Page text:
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Why hedgerows are so vital - to our countryside, our natural world and our planet

Finola Kirrane
By Finola Kirrane
18th April 2023

Hedgerows, better known as the woody walls that delineate our fields, roads and gardens, have been a common sight among the British landscape for centuries. Yet, despite being characteristic of our cherished countryside, these humble structures are often overlooked for the seemingly endless array of useful services they provide humans and the wider environment.

From combatting soil erosion to slowing global warming, hedgerows certainly have much more to offer than picturesque postcards or lines on a map!

An important role in agriculture

Hedgerows have long been used in both urban and rural settings to partition land and mark common routes. Being much larger and more rugged than their urban counterparts, rural hedgerows offer a particularly practical means of separating farmland fields and the crops or livestock within them. Furthermore, they are set apart from their man-made rivals, such as fences or stone walls, by the abundance of indirect benefits which arise from their impressive and complex structure.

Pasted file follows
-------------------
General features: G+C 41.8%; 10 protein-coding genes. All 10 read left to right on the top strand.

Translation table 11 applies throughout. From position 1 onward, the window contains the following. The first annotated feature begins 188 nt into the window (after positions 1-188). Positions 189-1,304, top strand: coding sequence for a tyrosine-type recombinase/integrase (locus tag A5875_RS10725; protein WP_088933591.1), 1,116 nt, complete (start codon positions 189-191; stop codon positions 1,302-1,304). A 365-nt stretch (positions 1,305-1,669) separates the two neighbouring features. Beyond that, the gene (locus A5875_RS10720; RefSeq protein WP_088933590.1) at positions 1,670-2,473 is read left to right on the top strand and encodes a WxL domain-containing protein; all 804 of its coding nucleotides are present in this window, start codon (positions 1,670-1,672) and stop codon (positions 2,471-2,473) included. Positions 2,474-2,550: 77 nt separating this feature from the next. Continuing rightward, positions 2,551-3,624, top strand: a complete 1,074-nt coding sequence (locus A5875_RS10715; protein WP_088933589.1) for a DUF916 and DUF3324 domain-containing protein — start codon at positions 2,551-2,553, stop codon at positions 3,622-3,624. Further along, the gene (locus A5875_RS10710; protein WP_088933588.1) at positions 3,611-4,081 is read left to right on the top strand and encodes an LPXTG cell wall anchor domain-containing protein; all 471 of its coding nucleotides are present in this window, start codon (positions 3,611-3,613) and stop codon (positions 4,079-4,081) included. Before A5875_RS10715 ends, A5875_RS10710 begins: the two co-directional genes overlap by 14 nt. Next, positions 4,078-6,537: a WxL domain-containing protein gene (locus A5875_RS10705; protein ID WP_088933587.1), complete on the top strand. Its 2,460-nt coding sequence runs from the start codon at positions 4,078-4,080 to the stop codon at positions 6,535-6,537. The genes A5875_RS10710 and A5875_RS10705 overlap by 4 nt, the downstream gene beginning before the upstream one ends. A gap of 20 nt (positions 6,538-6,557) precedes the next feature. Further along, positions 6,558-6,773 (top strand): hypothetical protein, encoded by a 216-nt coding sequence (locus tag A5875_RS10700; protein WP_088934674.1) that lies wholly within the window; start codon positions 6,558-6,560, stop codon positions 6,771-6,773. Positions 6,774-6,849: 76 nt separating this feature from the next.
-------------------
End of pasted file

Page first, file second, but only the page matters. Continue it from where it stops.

For example, hedgerows are typically taller and thicker than fences and walls, and even though not as dense, are still extremely effective in protecting livestock and crops from harsh winds. This not only means that hedgerows provide animals with a perfect place to shelter during unpleasant weather conditions, but also reduces wind-driven soil erosion – a growing concern within the agricultural sector.

Farmers also benefit from planting and maintaining hedgerows in the face of troublesome insect pests. For example, aphids are a widespread threat to many vegetable and grain crops across the UK, owing to their insatiable appetites and the fatal viruses they transmit between plants. Yet, by planting hedgerows around affected fields, farmers can attract many insect-eating birds, flies and wasps who waste no time in devouring pesky aphids, saving valuable crops and pest control fees in the process. This makes the growing crops much more efficient and cost effective.

Crucially, hedgerows harbour great value in attracting pollinators, the backbone of food security. By providing a reliable and long-term habitat for pollinators such as wild bees, hedgerows contribute to enhancing year-on-year yields of pollination-dependent crops, thus saving farmers the time, energy and stress associated with artificial pollination.